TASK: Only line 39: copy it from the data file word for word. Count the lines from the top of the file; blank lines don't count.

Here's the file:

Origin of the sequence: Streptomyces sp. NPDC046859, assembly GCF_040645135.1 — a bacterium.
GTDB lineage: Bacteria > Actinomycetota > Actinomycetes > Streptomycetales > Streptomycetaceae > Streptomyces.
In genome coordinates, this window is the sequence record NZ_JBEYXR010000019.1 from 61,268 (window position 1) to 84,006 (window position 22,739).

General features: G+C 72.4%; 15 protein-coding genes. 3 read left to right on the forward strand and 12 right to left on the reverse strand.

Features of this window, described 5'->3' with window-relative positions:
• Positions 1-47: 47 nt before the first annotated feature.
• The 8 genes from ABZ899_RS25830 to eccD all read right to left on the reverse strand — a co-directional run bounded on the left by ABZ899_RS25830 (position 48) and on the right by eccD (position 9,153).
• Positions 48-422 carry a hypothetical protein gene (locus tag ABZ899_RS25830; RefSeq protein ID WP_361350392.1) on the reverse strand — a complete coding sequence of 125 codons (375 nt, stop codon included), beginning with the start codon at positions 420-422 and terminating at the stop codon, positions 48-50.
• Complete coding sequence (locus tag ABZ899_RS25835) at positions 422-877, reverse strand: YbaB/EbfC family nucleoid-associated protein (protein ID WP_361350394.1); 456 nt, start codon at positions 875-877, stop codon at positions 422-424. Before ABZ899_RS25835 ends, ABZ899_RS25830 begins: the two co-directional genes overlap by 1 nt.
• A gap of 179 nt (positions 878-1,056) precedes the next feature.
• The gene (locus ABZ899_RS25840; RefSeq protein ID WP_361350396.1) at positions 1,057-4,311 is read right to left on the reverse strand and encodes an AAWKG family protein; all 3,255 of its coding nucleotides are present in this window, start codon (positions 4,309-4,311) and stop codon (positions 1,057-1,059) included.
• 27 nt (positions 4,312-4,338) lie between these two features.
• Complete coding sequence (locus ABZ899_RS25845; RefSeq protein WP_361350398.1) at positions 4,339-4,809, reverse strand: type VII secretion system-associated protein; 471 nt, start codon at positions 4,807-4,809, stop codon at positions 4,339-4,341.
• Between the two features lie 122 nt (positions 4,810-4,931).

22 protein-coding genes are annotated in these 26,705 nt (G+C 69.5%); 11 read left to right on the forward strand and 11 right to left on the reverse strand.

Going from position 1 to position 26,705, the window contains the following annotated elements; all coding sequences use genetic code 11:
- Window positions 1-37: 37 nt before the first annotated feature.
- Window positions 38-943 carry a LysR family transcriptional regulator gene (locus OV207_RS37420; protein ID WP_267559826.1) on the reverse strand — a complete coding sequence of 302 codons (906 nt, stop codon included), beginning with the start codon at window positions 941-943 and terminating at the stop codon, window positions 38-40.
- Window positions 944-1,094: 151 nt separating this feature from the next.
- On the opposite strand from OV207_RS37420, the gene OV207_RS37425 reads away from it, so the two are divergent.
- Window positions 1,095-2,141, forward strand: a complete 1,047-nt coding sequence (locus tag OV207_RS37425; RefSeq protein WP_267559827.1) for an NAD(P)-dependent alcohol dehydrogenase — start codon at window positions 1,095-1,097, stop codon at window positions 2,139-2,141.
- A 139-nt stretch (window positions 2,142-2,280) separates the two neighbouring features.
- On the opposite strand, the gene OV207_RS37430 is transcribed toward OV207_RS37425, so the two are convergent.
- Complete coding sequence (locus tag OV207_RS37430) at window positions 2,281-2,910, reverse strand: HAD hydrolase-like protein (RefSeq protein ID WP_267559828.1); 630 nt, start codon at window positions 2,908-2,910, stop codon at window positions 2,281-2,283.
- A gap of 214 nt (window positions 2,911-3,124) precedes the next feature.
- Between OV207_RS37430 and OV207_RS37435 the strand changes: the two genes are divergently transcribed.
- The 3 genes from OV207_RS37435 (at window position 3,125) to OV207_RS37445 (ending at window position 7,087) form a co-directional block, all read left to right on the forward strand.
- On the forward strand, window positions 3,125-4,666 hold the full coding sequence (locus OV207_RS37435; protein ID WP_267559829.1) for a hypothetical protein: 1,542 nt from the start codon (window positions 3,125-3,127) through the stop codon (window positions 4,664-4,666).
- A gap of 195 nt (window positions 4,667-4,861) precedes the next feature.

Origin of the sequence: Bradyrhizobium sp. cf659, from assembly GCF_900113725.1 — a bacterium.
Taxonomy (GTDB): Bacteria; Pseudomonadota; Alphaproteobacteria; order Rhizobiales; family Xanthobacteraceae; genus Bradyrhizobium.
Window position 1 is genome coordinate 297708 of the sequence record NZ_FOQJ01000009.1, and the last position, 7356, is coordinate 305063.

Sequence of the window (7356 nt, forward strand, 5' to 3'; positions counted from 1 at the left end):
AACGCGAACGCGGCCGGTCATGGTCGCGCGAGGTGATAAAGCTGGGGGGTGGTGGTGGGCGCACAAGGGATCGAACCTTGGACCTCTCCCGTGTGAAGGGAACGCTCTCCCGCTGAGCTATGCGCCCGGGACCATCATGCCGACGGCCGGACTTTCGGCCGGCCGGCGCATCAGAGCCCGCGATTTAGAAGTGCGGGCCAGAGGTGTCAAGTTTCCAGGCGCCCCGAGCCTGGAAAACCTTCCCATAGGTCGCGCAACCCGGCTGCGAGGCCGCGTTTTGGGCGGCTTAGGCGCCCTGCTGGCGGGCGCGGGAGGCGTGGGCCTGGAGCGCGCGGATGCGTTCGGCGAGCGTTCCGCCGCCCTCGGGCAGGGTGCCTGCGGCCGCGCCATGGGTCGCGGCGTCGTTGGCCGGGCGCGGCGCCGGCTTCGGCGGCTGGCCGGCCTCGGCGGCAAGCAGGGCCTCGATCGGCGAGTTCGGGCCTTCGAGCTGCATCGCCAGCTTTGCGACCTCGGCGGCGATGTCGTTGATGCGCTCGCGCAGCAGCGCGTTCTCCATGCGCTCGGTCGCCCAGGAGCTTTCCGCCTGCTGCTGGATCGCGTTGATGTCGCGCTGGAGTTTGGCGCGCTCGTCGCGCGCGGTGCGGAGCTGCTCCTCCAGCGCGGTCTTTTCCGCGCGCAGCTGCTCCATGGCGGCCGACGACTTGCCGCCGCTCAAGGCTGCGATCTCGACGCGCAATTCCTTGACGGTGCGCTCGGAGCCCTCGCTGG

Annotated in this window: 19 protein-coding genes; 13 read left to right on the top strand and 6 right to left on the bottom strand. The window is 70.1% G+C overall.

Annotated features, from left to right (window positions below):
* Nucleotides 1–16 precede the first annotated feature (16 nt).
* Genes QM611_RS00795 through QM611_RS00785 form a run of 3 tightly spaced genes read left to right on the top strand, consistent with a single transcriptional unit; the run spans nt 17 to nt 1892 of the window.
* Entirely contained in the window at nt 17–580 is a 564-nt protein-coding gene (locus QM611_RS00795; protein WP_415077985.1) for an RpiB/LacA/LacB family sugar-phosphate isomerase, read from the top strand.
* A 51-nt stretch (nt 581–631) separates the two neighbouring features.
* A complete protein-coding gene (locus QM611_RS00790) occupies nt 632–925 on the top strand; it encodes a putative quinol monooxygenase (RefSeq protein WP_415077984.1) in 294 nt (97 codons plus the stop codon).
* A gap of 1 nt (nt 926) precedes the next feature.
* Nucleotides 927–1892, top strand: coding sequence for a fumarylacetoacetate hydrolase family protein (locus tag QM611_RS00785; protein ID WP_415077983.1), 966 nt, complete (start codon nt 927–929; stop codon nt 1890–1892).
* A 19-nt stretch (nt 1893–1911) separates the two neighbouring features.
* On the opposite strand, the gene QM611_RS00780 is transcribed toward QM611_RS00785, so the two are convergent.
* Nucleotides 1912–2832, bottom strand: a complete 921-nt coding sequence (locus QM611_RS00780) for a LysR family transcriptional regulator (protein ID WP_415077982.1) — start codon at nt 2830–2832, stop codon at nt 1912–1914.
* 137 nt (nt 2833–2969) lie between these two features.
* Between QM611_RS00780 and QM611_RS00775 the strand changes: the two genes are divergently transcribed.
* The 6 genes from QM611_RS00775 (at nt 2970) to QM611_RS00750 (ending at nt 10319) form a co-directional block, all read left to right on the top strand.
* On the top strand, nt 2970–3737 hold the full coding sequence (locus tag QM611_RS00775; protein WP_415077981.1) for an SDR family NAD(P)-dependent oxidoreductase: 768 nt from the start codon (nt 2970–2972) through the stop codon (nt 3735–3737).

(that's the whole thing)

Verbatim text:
* Entirely contained in the window at nt 17–580 is a 564-nt protein-coding gene (locus QM611_RS00795; protein WP_415077985.1) for an RpiB/LacA/LacB family sugar-phosphate isomerase, read from the top strand.